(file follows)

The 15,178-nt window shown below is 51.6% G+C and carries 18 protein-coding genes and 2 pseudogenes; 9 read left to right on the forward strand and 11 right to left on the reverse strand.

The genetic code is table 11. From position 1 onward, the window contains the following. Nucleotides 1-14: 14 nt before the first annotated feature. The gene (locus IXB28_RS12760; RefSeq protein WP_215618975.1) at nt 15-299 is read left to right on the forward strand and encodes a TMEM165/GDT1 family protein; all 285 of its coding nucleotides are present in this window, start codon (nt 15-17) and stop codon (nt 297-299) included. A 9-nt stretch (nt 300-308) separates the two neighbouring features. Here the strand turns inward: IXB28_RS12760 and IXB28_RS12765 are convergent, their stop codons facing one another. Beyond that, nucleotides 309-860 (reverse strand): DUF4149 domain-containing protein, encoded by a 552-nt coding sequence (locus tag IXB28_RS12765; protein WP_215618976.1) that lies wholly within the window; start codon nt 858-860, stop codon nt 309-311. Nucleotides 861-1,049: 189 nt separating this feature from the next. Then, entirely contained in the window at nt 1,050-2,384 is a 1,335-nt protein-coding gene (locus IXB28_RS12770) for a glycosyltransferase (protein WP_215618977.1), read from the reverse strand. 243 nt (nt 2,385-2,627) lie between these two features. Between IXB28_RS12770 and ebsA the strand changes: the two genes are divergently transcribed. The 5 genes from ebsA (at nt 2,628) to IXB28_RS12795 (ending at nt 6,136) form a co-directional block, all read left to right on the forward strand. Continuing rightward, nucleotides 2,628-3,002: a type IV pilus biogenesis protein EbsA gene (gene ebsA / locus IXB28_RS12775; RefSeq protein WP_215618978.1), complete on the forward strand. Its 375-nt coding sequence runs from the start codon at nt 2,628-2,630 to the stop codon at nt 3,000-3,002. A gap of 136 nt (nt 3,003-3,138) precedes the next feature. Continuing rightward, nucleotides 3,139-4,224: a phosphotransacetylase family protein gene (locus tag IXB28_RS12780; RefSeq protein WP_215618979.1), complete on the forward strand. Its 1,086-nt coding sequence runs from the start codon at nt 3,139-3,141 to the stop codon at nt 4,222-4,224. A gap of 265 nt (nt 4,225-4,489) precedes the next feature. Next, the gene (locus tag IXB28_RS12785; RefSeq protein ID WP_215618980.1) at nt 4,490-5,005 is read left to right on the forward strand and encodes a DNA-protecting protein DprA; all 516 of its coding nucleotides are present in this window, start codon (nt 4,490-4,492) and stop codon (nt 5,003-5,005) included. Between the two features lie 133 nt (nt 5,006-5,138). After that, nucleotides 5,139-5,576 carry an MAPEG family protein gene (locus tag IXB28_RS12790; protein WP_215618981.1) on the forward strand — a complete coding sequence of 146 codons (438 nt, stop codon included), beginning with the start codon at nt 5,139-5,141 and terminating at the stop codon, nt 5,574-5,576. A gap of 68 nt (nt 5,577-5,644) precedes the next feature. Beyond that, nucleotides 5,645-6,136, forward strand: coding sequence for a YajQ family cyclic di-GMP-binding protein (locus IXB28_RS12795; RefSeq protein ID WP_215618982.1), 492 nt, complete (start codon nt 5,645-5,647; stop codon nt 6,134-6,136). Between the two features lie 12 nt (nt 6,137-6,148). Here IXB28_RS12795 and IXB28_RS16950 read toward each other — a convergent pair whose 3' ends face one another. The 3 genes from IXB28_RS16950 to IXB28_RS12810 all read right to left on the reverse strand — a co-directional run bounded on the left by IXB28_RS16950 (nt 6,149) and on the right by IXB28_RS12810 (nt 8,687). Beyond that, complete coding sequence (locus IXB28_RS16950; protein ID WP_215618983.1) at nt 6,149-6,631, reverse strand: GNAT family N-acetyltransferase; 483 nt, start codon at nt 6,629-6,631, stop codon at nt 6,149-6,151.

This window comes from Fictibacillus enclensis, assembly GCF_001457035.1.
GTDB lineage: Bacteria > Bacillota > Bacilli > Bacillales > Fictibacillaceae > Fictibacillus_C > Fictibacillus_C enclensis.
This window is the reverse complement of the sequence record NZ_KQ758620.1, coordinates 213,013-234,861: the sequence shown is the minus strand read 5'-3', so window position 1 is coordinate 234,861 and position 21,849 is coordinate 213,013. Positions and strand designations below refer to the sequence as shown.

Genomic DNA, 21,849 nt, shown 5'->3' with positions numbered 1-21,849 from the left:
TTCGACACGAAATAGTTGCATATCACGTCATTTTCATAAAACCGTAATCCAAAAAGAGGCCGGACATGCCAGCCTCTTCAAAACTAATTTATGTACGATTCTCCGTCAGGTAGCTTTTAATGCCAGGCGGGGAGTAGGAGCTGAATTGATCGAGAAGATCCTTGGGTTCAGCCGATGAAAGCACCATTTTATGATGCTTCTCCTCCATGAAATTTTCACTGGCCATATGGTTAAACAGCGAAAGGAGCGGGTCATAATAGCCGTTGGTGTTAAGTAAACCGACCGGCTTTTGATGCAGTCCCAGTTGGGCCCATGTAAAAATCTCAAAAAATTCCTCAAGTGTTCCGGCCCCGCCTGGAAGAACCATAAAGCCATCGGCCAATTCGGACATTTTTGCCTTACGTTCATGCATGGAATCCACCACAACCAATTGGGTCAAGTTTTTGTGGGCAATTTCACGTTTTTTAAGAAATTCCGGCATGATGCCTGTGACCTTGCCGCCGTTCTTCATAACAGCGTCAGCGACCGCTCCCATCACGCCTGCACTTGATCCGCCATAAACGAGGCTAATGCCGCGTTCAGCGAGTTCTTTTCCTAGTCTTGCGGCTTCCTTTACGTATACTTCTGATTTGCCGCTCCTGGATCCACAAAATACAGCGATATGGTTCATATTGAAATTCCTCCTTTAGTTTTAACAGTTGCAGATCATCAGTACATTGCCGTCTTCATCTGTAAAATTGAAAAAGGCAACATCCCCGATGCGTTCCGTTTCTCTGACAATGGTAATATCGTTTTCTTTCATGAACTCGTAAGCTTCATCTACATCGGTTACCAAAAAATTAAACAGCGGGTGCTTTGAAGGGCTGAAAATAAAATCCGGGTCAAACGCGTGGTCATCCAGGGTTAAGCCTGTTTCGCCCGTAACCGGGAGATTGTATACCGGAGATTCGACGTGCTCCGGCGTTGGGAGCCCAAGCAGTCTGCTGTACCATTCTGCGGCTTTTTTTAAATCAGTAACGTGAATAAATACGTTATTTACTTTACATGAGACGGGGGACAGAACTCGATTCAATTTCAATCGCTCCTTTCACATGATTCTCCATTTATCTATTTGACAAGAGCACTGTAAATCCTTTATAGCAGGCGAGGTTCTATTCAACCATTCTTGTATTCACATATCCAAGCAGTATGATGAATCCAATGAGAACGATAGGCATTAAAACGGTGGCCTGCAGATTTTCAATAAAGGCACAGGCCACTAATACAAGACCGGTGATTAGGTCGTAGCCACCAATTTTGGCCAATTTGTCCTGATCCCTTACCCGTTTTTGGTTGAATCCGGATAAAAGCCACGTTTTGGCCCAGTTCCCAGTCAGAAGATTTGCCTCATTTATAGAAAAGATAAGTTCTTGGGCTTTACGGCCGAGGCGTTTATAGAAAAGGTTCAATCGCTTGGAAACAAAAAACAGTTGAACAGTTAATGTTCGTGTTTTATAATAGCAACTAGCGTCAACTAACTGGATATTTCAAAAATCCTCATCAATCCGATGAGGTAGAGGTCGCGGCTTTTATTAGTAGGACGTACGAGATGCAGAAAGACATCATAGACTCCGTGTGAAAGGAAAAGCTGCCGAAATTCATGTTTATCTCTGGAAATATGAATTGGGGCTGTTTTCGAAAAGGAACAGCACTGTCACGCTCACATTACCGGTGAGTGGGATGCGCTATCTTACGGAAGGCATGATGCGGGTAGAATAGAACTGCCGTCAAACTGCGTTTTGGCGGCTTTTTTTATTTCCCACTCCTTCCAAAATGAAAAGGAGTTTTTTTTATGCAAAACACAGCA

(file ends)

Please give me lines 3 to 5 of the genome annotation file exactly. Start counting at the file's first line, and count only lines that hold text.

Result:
This window comes from Fictibacillus enclensis, assembly GCF_001457035.1.
GTDB lineage: Bacteria > Bacillota > Bacilli > Bacillales > Fictibacillaceae > Fictibacillus_C > Fictibacillus_C enclensis.
This window is the reverse complement of the sequence record NZ_KQ758620.1, coordinates 213,013-234,861: the sequence shown is the minus strand read 5'-3', so window position 1 is coordinate 234,861 and position 21,849 is coordinate 213,013. Positions and strand designations below refer to the sequence as shown.